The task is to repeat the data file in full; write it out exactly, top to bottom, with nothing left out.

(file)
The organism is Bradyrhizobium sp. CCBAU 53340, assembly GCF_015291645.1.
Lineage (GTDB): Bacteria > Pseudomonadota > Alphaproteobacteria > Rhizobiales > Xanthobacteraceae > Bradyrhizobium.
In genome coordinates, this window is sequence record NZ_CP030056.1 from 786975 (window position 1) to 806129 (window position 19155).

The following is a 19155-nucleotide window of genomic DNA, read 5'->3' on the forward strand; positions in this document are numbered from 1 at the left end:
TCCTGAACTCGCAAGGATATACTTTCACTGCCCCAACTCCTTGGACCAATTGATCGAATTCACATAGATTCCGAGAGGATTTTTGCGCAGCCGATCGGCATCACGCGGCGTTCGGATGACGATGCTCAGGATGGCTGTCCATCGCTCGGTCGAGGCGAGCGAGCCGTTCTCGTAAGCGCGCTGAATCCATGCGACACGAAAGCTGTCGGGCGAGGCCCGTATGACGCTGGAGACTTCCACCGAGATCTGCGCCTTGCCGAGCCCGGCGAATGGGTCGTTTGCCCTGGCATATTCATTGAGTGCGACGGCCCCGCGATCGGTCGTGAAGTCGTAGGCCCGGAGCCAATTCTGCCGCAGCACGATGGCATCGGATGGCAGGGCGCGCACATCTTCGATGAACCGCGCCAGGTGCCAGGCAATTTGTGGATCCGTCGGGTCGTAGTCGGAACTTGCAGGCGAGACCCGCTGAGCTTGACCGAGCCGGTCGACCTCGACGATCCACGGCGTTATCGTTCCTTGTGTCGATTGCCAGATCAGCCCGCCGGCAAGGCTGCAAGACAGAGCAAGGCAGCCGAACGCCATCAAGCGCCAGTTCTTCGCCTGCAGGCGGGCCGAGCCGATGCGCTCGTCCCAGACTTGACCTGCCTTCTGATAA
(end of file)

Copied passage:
The organism is Bradyrhizobium sp. CCBAU 53340, assembly GCF_015291645.1.
Lineage (GTDB): Bacteria > Pseudomonadota > Alphaproteobacteria > Rhizobiales > Xanthobacteraceae > Bradyrhizobium.
In genome coordinates, this window is sequence record NZ_CP030056.1 from 786975 (window position 1) to 806129 (window position 19155).

The following is a 19155-nucleotide window of genomic DNA, read 5'->3' on the forward strand; positions in this document are numbered from 1 at the left end:
TCCTGAACTCGCAAGGATATACTTTCACTGCCCCAACTCCTTGGACCAATTGATCGAATTCACATAGATTCCGAGAGGATTTTTGCGCAGCCGATCGGCATCACGCGGCGTTCGGATGACGATGCTCAGGATGGCTGTCCATCGCTCGGTCGAGGCGAGCGAGCCGTTCTCGTAAGCGCGCTGAATCCATGCGACACGAAAGCTGTCGGGCGAGGCCCGTATGACGCTGGAGACTTCCACCGAGATCTGCGCCTTGCCGAGCCCGGCGAATGGGTCGTTTGCCCTGGCATATTCATTGAGTGCGACGGCCCCGCGATCGGTCGTGAAGTCGTAGGCCCGGAGCCAATTCTGCCGCAGCACGATGGCATCGGATGGCAGGGCGCGCACATCTTCGATGAACCGCGCCAGGTGCCAGGCAATTTGTGGATCCGTCGGGTCGTAGTCGGAACTTGCAGGCGAGACCCGCTGAGCTTGACCGAGCCGGTCGACCTCGACGATCCACGGCGTTATCGTTCCTTGTGTCGATTGCCAGATCAGCCCGCCGGCAAGGCTGCAAGACAGAGCAAGGCAGCCGAACGCCATCAAGCGCCAGTTCTTCGCCTGCAGGCGGGCCGAGCCGATGCGCTCGTCCCAGACTTGACCTGCCTTCTGATAA